Florida law considers death to be sacred. Because of this, it must be handled properly by funeral homes and mortuaries. If negligence occurs in these places regarding how your loved one’s remains are handled, you may have the right to seek compensation.
In this post, we’ll explain ways funeral homes can be negligent, how the laws work, and what you can do to get help.
What Qualifies as Funeral Home or Mortuary Negligence in Florida?
When you choose a funeral home or mortuary’s services, the business has a duty to provide you with a reasonable standard of care. Whatever services the average person would expect to receive under similar circumstances set the expectation of reasonable care.
If the funeral home acts with negligence and breaches that standard of care, you may have grounds for filing a lawsuit for damages.
Common Types of Florida Funeral Home Negligence
Here are the most common ways funeral homes and mortuaries act with negligence.
Improperly storing a body
If a body is not embalmed and refrigerated in a timely fashion, decay can occur. A knowledgeable Florida injury lawyer will be able to tell you whether the body of your loved one was handled in a manner and time frame appropriate for the situation.
Delay in transporting the body
Once a body is embalmed or cremated, it must be shipped in a timely manner to the funeral home or family. If an unreasonable delay occurred which prevented you from proceeding with funeral arrangements, you may be able to sue.
Shipping the wrong body to the family
Mistakes like these are without excuse. If a funeral home or mortuary made this mistake, you can sue for negligence.
Providing the wrong body for a viewing
A gross error like this can cause additional and unnecessary emotional distress for a grieving family. You may be able to sue for noneconomic damages such as pain and suffering.
Giving the wrong ashes to you
If your loved one’s wished to be cremated, you deserve to receive the actual ashes of your loved one, not anyone else. A mistake like this is grounds for a lawsuit.
Lack of timely inspection
In Florida, funeral homes and mortuaries are required to be inspected annually. If an attorney can prove that the state failed to inspect the entity in a proper fashion, you may be able to sue both the state and the funeral home or mortuary for negligence.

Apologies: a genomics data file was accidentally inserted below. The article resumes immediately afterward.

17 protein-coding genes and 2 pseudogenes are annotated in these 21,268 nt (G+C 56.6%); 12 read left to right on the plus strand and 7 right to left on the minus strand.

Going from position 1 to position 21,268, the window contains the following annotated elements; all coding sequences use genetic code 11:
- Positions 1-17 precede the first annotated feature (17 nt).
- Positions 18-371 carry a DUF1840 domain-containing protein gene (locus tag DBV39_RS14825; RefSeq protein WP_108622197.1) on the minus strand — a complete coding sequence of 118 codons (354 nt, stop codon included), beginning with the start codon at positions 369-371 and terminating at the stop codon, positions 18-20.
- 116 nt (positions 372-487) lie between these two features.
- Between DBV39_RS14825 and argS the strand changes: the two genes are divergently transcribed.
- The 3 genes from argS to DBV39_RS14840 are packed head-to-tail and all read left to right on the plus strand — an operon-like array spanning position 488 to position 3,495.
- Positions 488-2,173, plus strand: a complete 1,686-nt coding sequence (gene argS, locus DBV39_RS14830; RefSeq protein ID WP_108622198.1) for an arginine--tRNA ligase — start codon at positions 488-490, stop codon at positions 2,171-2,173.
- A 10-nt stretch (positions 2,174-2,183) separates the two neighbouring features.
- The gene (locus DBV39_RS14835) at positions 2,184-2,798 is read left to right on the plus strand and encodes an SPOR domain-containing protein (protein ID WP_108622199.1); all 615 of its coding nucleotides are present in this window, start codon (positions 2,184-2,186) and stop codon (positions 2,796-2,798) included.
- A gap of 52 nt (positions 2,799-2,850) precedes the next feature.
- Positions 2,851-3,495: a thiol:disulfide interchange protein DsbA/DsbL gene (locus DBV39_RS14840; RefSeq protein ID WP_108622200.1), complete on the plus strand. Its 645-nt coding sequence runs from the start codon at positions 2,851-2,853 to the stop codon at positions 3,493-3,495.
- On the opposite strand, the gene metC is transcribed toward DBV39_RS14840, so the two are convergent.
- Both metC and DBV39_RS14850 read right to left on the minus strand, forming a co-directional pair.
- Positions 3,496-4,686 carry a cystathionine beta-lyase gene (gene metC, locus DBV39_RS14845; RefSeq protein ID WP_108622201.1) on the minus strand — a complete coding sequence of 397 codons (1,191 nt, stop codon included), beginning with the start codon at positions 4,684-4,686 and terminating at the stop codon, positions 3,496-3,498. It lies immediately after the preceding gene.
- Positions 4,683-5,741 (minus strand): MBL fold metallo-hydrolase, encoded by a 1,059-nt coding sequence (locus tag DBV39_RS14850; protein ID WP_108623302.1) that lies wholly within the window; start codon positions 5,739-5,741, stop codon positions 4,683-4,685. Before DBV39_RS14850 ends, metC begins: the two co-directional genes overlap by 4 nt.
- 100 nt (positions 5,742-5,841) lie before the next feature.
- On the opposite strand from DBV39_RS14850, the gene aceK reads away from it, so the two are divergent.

Scientific research without permission
In rare cases, some corpses have been turned over for scientific research before being embalmed and presented to the family. If this situation happened, you can sue for damages.
Selling a loved one’s organs
If the funeral home or mortuary harvests and sells organs without the family’s permission, it is not only a negligent act, but also a criminal one.
Burying bodies on top of each other
Some ill-reputed companies have been found to stack bodies to save burial space. However, unless you expressly allowed for it, burying bodies in this way is an act of negligence.
Body buried in the wrong place
If the body is buried on the wrong plot, or a husband and wife are not buried together as desired, families can sue for damages.
If the body must be exhumed and any damage occurs to the coffin or corpse, you may be able to file a lawsuit for negligence.
How Can Florida Funeral Home or Mortuary Negligence Be Proven?
Four elements must be proven in cases of funeral home or mortuary negligence:
- Duty. You were a customer of the funeral home or mortuary, who therefore had a duty to provide you certain level of service.
- Breach of duty. The funeral home or mortuary breached the standard care of duty through negligence.
- Causation. The breach of duty caused a loss to you.
- Damages. The breach of duty resulted in economic damages to you and/or noneconomic damages such as pain and suffering.
A skilled Florida injury attorney will know what kind of damages to seek and how much you can expect to receive. As noted, you can receive economic damages, such as compensation for a damaged coffin. You may be able to receive noneconomic damages for the emotional pain you endured due to the breach of duty, such as seeing a different person than your loved one in the casket. For gross negligence such as selling a loved one’s organs without permission, you may be able to sue for punitive damages as well.
If you suspect that negligence occurred, consult with a knowledgeable reaching out to our office today. Receiving damages for negligent behavior can give you the peace of mind and closure you are seeking after a loved one’s death.
About the Author:
Lawlor, White & Murphey in 1998. Since 1995, Mr. Lawlor’s trial advocacy and litigation skills, as well as his wide-ranging legal expertise, have provided plaintiffs and their families with a distinct advantage when seeking financial compensation and justice for injuries caused by the negligence of others. Mr. Lawlor is an EAGLE member of the Florida Bar Association and an active member of the American Association for Justice, the Broward County Justice Association, the American Civil Liberties Union (ACLU), and several professional associations.